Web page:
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PacifiCorp Back to Basics Move Not Unique

PacifiCorp Back to Basics Move Not Unique

The new chief executive at PacifiCorp decided the cure for the company's sickly earnings is a strategy successfully attempted by other utility companies that found themselves in trouble: get back to basics.

The company renewed its focus on its electricity business in the West, put its gas marketing and storage business, TPC Corp., up for sale, and is abandoning eastern U.S. power marketing activities. A source told NGI last week that TPC was in the process of laying off about half of its employees and trading operations would end.

"PacifiCorp is returning to its roots," said CEO Keith McKennon. "We've spent a lot of time and money trying to 'transform' ourselves into a global energy company without success. I don't think we need to be transformed." McKennon, chairman of PacifiCorp's board since 1994, took the helm as CEO in August following the resignation of former CEO Fred Buckman, whose departure the company attributed in part to "disappointing shareholder return."

PacifiCorp also announced a $750 million program to buy back about 13% of its shares over the next 12 months. In addition to the share buyback, PacifiCorp Group Holdings, the company's unregulated holding company, will make a capital contribution of $500 million to PacifiCorp, the regulated parent company, to repay debt. PacifiCorp also will begin a cost reduction program aimed at achieving annual pre-tax savings of $30 million from its continuing business. McKennon said cost reduction is essential.

"We have the opportunity to grow both regulated and unregulated energy businesses in the West. Success in the West will be the platform for building shareholder value," McKennon said. "By refocusing on the business we know best, I believe we can achieve our five-year target of five percent average annual growth in earnings per share, starting in the year 2000."

Besides TPC Corp., PacifiCorp intends to sell over the next 12 months the eastern U.S. electricity trading business of PacifiCorp Power Marketing; EnergyWorks, the company's joint venture with Bechtel Enterprises; energy development activities in Turkey and the Philippines; and its investment in the Hazelwood power station in Australia. The company will retain its Australian electricity distribution business, Powercor. PacifiCorp acquired TPC in April 1997 for $288 million (See NGI April 21, 1997).

Edward Jones analyst Robin Diedrich said she and others had been expecting some major changes at PacifiCorp. "There are quite a few ways they could have gone, but this [asset sale] is certainly one they were looking at and had alluded to." She said other utility companies that have lost their way in the past have been successful implementing a "back to basics" strategy. "It certainly is one that's been used before in this industry." Diedrich said she didn't know what the market would be like for PacifiCorp's assets. Edward Jones has a "hold" rating on PacifiCorp stock.

Shareholders didn't applaud PacifiCorp's news, and there are two reasons for that, according to Diedrich. One is the company's ongoing Utah rate case, which could cut the company's Utah Power rates by $57.5 million a year or more. "It can be a completely different number once the final numbers come out," Diedrich noted. It probably won't be worse than that number."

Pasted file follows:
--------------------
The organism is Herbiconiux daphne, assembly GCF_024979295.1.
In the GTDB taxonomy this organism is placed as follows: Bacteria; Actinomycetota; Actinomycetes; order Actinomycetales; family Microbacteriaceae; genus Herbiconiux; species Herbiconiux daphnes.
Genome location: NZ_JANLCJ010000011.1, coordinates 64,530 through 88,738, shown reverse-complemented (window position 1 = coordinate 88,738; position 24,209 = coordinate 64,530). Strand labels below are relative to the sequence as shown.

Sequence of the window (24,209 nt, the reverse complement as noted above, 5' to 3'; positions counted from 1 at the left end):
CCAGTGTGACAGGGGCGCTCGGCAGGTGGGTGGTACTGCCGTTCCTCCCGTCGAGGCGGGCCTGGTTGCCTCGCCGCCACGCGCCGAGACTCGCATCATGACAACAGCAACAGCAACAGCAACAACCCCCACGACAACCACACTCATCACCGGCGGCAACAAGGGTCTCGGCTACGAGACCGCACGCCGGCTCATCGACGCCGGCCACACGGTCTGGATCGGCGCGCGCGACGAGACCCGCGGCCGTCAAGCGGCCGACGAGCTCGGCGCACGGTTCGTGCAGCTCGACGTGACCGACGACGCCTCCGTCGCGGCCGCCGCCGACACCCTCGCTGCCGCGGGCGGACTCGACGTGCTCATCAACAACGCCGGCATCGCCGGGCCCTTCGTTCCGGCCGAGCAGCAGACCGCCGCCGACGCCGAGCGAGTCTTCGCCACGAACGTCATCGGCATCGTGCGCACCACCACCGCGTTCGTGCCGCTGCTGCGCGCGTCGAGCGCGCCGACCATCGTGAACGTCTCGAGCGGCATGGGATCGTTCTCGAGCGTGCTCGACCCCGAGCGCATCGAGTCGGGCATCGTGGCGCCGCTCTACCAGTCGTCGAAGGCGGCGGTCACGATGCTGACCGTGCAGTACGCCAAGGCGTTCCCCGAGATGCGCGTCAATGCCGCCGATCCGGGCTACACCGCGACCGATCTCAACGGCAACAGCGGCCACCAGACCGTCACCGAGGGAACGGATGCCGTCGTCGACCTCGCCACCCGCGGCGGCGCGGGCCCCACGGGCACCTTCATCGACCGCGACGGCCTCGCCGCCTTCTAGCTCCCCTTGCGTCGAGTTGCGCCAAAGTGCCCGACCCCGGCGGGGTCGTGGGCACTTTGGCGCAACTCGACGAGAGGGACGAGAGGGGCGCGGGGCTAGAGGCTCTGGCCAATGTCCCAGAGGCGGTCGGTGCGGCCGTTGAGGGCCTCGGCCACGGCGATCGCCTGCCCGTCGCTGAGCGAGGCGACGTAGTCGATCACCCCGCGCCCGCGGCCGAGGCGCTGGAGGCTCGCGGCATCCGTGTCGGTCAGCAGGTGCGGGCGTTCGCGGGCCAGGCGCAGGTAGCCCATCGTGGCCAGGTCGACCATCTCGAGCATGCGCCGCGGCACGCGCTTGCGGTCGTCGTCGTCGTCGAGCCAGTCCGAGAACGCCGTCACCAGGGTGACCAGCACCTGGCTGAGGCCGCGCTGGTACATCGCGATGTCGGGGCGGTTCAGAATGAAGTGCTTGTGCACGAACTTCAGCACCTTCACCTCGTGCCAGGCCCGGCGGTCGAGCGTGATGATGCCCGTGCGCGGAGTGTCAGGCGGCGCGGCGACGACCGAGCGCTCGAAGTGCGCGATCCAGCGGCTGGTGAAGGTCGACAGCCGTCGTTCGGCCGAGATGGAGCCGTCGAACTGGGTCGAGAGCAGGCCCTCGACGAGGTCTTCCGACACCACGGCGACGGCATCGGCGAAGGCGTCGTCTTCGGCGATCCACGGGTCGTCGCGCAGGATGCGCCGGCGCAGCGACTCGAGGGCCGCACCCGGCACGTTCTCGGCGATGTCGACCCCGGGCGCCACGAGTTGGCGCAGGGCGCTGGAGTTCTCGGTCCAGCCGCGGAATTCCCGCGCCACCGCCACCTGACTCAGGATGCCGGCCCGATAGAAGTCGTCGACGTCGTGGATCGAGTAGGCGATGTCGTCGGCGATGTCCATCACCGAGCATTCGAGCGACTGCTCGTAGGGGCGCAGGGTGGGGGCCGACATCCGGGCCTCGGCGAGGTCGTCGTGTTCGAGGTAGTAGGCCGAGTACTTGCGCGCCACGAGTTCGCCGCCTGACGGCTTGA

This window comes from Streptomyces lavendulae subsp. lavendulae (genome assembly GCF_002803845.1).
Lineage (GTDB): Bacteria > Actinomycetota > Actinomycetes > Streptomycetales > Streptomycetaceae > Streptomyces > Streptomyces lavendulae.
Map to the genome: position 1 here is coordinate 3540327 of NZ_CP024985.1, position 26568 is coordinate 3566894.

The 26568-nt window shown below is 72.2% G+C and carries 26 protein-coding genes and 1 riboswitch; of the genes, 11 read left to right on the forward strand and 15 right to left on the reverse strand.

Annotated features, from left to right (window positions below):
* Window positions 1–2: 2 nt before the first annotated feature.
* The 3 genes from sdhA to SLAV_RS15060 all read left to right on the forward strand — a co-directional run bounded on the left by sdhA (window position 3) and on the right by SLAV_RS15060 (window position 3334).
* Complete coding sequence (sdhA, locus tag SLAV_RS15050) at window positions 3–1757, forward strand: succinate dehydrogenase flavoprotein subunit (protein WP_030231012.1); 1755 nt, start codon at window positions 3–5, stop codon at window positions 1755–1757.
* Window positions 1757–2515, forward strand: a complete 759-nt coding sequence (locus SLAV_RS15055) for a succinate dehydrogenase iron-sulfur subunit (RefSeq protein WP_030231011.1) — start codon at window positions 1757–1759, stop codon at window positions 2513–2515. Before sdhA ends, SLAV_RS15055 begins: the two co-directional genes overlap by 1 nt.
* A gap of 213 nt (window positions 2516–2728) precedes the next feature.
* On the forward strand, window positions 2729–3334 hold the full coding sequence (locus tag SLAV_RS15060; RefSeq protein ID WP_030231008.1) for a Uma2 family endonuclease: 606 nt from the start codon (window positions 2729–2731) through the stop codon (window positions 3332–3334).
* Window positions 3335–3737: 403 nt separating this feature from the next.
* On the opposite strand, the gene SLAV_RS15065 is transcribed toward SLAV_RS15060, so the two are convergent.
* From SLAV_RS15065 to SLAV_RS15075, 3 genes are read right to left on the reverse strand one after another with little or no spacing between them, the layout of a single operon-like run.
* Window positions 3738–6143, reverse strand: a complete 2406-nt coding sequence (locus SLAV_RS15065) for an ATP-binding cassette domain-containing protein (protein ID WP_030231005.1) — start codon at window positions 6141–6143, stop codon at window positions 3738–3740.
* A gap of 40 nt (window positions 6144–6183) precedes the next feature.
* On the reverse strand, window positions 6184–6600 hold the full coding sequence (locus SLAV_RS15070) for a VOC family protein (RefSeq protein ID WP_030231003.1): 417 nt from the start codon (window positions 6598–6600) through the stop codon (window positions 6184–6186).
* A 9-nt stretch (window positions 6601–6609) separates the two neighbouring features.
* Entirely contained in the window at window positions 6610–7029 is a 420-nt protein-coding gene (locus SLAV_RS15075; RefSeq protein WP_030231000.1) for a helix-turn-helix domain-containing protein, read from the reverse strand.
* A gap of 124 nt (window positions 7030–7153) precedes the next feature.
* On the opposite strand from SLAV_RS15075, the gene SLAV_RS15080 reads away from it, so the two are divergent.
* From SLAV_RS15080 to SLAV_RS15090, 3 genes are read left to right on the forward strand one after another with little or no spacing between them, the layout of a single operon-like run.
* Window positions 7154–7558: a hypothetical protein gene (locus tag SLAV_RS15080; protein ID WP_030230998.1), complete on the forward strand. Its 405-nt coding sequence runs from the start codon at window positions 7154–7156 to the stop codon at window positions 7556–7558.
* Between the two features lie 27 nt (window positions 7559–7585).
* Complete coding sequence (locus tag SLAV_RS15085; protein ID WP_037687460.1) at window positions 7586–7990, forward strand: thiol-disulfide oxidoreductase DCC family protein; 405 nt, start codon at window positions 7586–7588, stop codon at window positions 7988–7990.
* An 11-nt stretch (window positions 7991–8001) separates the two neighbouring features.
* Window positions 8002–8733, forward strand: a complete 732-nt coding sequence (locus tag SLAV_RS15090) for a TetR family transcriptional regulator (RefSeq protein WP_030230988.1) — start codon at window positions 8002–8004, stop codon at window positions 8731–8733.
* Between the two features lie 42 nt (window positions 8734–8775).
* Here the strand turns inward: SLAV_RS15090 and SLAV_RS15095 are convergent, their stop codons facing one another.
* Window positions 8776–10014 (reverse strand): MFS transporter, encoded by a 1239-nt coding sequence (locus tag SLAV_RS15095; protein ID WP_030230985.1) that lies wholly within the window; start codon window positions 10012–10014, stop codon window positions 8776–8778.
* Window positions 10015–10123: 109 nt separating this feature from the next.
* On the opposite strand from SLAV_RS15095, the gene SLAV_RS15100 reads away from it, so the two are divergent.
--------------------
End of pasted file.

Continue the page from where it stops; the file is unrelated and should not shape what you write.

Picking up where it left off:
Diedrich also said PacifiCorp's $750 million share buyback only targets 13% of the company's shares when there is money on the balance sheet to acquire more. Diedrich said she was looking for a number around 20% and speculated the buyback could grow in size. "I think a lot of it may depend on whether they are able to sell these assets and what kind of cash they get." PacifiCorp spokesman David Kvamme said the $750 million represents about half of what the company set aside for its failed attempt to acquire Britain's The Energy Group. He refused to comment on whether the share buyback would grow.

PacifiCorp will record charges in the fourth quarter associated with its cost reduction efforts. The company recorded charges totaling $230 million pre-tax in its third quarter results for expected losses from the business divestitures.

The company estimates next year's earnings per share will be about $1.20, before any share repurchases. The company's estimate of 1999 earnings per share also does not include the financial impact of the outcome of its general rate case in Utah. Hearings for the rate case are currently in process and a final order is expected from the Utah Public Service Commission by year-end. The shortfall in anticipated earnings level for 1999 relative to past performance and market expectations is primarily attributable to higher cost of operations, increased depreciation of capital expenditures and anticipated lower margins on wholesale energy contracts, PacifiCorp said. "We are not pleased with this projected 1999 performance," McKennon said. "But we have disappointed investors in the past, and I believe in promising less and delivering more."

PacifiCorp reported losses in the third quarter of $92 million, 31 cents/share, including $151 million in losses related to the unregulated energy businesses the company is exiting.

PacifiCorp is one of the lowest-cost electricity producers in the United States with more than 10,000 MW of generation and 1.4 million electric customers in the western United States and 550,000 customers in Australia.

Joe Fisher, Houston

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